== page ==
Pain according to Jane Fuller
Recently I came across a truly inspirational quote from British film producer, Jane Fuller – ‘Pain can only be triggered by another if there is pain inside you’. Jane is indeed a woman of many talents. As well as running an award-winning film production company in London, she writes for British news sites. But her quote struck me as being particularly true. If you are already angry it is very easy for other people to upset or annoy you. For example, you may have a health concern and are waiting on medical tests, stressed and worried you are liable to fly off the handle over the smallest thing. If someone is late, you explode. If your partner breaks a cup you let lose. You are only reacting with pain because there is already pain inside you. When the test results come back and you get the all clear you return to your usual sunny self!
However, it is worth considering that we also have deeper long-term hurts that sit within our core: fractured connections with family, broken relationships with partners. We have buried these hurts, but sometimes something happens that causes them to resurface. For example, when a romantic relationship ends you might find yourself mourning the loss of your partner, but also the loss of previous partners. You are effectively grieving a number of broken relationships. Or you may find yourself working with a dogmatic and uncompromising individual who reminds you of your father and suddenly you are grappling with feelings of anger towards that parent all over again. Pain can only be triggered by another person if there is already pain inside you.
Why we carry pain
Why do we all carry residual pain? The answer is pretty simple. We carry pain because we haven’t been able to forgive people who have hurt us. Jane Fuller writes that ‘forgiveness truly is the key to freedom with any issue in life’. You may or may not believe in the Bible, but it very clearly directs us to forgive. The Lord’s prayer goes “Forgive us our sins as we forgive those who sin against us.” You might think the Bible gives us this commandment because God wants us all to be good folks. That is true, but we are also told to forgive so we don’t have to drag around our anger, bitterness and disappointment. That is heavy baggage to carry through life! You aren’t going to get very far if you are weighed down by all that rubbish. But if you forgive you get to leave all your hurt, disappointment, anger and outrage by the roadside. Another part of the Bible also says of Christianity, ‘My yoke is easy and my burden is light’.
Pain and forgiveness
I know that it is not always easy to forgive. Some people have suffered terrible injustices. They have been abused as children, betrayed by spouses and cheated out of fortunes. But I will let you into a secret. No injustice can have a permanent effect on you unless you hold onto the hurt. Please, leave the people who have hurt you behind. Simply grant them forgiveness and move on. You may have to accept that they are flawed and damaged. They are simply bad, perhaps even evil people. They have hurt and disappointed you but they have done what they have done. It can’t be undone – forgive them and leave them behind.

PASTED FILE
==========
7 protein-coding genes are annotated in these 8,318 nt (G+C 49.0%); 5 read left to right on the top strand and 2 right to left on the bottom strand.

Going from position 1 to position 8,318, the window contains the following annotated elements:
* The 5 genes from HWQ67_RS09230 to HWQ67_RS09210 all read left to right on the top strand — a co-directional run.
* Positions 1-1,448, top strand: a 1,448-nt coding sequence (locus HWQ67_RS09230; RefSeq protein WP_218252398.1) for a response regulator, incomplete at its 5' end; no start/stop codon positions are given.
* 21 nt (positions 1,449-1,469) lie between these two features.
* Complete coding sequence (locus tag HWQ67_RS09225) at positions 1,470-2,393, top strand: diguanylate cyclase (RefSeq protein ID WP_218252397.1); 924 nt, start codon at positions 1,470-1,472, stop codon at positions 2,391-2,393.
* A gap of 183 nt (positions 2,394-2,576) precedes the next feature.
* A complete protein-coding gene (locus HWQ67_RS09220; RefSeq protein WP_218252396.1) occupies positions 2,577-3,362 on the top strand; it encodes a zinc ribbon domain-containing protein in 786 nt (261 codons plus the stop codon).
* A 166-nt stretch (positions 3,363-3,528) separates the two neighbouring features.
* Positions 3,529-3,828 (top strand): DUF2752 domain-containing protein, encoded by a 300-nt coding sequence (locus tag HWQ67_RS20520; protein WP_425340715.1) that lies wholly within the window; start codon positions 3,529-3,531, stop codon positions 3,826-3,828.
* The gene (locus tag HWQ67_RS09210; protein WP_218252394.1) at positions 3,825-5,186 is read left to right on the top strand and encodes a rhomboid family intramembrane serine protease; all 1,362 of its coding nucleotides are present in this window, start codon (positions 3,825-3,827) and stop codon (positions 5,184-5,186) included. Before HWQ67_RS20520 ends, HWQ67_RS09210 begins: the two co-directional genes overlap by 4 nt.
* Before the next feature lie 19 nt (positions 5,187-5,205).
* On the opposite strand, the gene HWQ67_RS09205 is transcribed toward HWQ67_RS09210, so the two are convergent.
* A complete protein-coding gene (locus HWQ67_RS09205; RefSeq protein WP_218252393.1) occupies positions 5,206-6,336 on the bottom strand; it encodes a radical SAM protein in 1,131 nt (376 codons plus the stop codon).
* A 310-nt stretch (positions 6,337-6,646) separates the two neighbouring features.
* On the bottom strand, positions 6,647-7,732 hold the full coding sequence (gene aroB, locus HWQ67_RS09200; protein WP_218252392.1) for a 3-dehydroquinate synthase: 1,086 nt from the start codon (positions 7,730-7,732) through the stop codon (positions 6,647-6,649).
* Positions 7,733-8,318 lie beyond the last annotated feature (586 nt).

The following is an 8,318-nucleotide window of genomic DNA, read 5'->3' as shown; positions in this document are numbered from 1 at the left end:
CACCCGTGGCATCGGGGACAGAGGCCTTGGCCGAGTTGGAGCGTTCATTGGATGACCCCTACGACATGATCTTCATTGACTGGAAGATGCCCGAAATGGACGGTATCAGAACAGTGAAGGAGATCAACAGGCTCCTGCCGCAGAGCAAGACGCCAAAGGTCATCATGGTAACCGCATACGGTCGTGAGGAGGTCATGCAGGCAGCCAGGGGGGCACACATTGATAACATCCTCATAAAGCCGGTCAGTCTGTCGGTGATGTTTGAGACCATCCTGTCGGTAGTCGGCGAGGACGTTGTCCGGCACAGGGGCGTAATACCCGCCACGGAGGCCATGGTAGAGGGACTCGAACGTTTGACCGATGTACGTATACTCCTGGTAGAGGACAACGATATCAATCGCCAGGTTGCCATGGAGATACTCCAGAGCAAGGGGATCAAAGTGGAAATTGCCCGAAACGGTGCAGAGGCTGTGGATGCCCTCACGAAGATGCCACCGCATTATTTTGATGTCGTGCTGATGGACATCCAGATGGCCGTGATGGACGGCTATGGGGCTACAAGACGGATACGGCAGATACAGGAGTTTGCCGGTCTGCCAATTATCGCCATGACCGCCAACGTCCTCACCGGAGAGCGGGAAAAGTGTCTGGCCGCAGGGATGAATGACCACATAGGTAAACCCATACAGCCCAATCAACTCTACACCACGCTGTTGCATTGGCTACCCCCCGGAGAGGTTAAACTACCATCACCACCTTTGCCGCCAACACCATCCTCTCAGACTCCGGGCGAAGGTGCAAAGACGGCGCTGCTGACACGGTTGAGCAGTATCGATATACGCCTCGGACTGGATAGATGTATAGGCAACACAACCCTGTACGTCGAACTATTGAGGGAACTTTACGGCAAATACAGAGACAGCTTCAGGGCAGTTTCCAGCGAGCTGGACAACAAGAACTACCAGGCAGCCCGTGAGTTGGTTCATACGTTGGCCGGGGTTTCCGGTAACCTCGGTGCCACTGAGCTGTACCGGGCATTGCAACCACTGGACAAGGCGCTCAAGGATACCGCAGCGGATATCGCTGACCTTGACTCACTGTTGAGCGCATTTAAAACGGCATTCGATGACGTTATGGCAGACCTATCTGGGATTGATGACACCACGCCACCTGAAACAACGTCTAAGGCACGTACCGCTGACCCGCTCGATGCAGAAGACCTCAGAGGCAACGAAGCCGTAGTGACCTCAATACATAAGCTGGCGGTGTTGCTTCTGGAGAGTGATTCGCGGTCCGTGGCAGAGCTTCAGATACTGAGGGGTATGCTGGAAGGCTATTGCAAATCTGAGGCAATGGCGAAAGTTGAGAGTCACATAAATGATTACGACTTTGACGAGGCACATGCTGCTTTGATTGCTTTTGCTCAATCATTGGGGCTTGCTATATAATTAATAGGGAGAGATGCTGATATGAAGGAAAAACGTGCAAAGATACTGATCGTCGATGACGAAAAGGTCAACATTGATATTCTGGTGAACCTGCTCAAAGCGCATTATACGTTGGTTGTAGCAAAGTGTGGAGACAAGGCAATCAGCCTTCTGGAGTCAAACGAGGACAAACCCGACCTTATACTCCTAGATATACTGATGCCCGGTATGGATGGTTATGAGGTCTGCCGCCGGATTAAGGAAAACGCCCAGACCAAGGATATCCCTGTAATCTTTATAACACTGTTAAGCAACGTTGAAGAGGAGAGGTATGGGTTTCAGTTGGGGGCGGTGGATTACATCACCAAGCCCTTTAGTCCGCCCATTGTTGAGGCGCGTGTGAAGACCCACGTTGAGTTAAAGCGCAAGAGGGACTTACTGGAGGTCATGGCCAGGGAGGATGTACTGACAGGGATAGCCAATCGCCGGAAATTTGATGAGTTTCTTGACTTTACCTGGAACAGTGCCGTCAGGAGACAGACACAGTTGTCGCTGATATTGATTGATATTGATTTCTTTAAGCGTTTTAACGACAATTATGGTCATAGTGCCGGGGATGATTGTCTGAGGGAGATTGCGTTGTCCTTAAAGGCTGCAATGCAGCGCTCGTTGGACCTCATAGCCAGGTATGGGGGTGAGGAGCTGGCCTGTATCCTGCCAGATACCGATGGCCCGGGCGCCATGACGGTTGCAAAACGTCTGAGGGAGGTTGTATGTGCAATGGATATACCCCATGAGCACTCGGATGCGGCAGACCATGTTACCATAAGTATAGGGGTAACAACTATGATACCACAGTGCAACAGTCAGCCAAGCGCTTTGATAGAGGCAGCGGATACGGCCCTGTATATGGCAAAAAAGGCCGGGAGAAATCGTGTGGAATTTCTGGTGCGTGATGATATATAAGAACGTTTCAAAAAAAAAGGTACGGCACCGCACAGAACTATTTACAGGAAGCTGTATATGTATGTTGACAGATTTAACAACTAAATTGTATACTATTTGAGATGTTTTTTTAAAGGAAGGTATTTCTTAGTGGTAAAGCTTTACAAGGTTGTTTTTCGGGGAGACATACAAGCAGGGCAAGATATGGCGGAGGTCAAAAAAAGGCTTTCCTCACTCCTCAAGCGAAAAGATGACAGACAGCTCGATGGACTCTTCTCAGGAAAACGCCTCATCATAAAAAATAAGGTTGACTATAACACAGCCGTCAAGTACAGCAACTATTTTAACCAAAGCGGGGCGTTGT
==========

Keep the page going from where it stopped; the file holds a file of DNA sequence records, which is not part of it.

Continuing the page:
Forgiveness is so healing and healthy. You will feel happier and lighter after you forgive. Guilt, anger, shame and regrets are heavy burdens. If you have these feelings, you don’t have a monkey on your back, it’s more like a 100kg sumo wrestler. Leave this sumo wrestler behind and you will finally be able to enjoy today. If you harbour a grievance you are living in the past and reliving past hurts. Let the past go so you can enjoy what today has to offer. By letting go of hurts you release energy and let your soul fly!
Letting go of pain
Jane Fuller, who wrote that pain can only be triggered by another if there is pain inside you, had some great tips on forgiving. She suggests that meditation helps release the hold pain has on our thought patterns. Yes, meditation is great, but you know that I will go further and say prayer is even better. You get to call on God to help you forgive. Hey, we need all the help we can get!
Jane also believes that spending time in nature is a form of healing. Try walking on a beach or in a park. Writing or journaling is another excellent way of processing emotions.
I follow the advice of the lyrics of that song – try a little kindness. Commit random acts of kindness every day. Try to be good, indulgent even to all people, even strangers. Do not beep your car horn if someone is slow changing lanes, open a door for a mother struggling with a pram. Send your love out into the world, otherwise you will find that anger and exasperation eat you up.
Ms Fuller also suggests sending loving energy into your past. If it is not too painful, remember how you felt when you were most broken and tell that past version of yourself that you are strong and will care for them. You might want to consider joining a support group or even seeking trauma counselling from a registered psychologist if you have an exceptionally painful past to deal with.
Sometimes the main person we need to forgive is our self. We are all capable of being stupid, greedy, self-indulgent, vain and plain bad. Do not spend your whole life beating yourself up. Show and feel true remorse then start learning from your mistakes and become a better person. Jane Fuller wants us all to put our hands on our hearts and say “I forgive myself and I accept myself exactly as I am”.
The one quote I return to again and again is from Nelson Mandela who was unjustly imprisoned in a South African jail for 27 years. I will end by citing what Mr Mandela wrote in his biography:
As I walked out the door toward the gate that would lead to my freedom, knew if I didn't leave my bitterness and hatred behind, I'd still be in prison.